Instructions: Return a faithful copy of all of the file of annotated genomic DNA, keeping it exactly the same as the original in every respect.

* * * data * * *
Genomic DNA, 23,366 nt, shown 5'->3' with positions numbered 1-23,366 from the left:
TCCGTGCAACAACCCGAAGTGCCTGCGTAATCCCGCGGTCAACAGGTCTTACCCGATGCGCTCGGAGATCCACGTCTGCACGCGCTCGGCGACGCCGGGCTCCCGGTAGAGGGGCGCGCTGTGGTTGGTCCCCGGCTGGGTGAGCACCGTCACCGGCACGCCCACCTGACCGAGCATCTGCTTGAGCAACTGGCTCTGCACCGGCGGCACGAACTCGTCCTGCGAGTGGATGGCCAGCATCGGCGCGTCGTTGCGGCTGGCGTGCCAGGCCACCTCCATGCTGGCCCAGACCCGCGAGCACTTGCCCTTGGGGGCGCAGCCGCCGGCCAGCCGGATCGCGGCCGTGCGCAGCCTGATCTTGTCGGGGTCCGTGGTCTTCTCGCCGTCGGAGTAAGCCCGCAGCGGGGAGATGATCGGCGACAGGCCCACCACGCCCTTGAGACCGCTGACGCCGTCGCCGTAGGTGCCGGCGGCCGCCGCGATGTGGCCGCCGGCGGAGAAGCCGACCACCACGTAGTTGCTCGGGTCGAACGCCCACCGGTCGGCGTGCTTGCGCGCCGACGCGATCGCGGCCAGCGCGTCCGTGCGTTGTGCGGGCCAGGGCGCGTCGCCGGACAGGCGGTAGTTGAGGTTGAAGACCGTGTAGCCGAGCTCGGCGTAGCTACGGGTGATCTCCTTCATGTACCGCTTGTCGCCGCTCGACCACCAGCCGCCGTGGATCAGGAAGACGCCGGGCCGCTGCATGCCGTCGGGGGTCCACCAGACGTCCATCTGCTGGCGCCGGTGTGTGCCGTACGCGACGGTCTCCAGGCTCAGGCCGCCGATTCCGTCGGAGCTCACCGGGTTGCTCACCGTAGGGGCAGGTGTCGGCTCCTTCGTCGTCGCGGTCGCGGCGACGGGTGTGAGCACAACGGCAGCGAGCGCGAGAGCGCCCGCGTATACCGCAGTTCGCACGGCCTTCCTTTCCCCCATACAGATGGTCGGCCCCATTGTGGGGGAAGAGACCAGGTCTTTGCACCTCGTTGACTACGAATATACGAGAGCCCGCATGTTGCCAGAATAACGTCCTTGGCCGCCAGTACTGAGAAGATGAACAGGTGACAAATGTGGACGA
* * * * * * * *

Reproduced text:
Genomic DNA, 23,366 nt, shown 5'->3' with positions numbered 1-23,366 from the left:
TCCGTGCAACAACCCGAAGTGCCTGCGTAATCCCGCGGTCAACAGGTCTTACCCGATGCGCTCGGAGATCCACGTCTGCACGCGCTCGGCGACGCCGGGCTCCCGGTAGAGGGGCGCGCTGTGGTTGGTCCCCGGCTGGGTGAGCACCGTCACCGGCACGCCCACCTGACCGAGCATCTGCTTGAGCAACTGGCTCTGCACCGGCGGCACGAACTCGTCCTGCGAGTGGATGGCCAGCATCGGCGCGTCGTTGCGGCTGGCGTGCCAGGCCACCTCCATGCTGGCCCAGACCCGCGAGCACTTGCCCTTGGGGGCGCAGCCGCCGGCCAGCCGGATCGCGGCCGTGCGCAGCCTGATCTTGTCGGGGTCCGTGGTCTTCTCGCCGTCGGAGTAAGCCCGCAGCGGGGAGATGATCGGCGACAGGCCCACCACGCCCTTGAGACCGCTGACGCCGTCGCCGTAGGTGCCGGCGGCCGCCGCGATGTGGCCGCCGGCGGAGAAGCCGACCACCACGTAGTTGCTCGGGTCGAACGCCCACCGGTCGGCGTGCTTGCGCGCCGACGCGATCGCGGCCAGCGCGTCCGTGCGTTGTGCGGGCCAGGGCGCGTCGCCGGACAGGCGGTAGTTGAGGTTGAAGACCGTGTAGCCGAGCTCGGCGTAGCTACGGGTGATCTCCTTCATGTACCGCTTGTCGCCGCTCGACCACCAGCCGCCGTGGATCAGGAAGACGCCGGGCCGCTGCATGCCGTCGGGGGTCCACCAGACGTCCATCTGCTGGCGCCGGTGTGTGCCGTACGCGACGGTCTCCAGGCTCAGGCCGCCGATTCCGTCGGAGCTCACCGGGTTGCTCACCGTAGGGGCAGGTGTCGGCTCCTTCGTCGTCGCGGTCGCGGCGACGGGTGTGAGCACAACGGCAGCGAGCGCGAGAGCGCCCGCGTATACCGCAGTTCGCACGGCCTTCCTTTCCCCCATACAGATGGTCGGCCCCATTGTGGGGGAAGAGACCAGGTCTTTGCACCTCGTTGACTACGAATATACGAGAGCCCGCATGTTGCCAGAATAACGTCCTTGGCCGCCAGTACTGAGAAGATGAACAGGTGACAAATGTGGACGA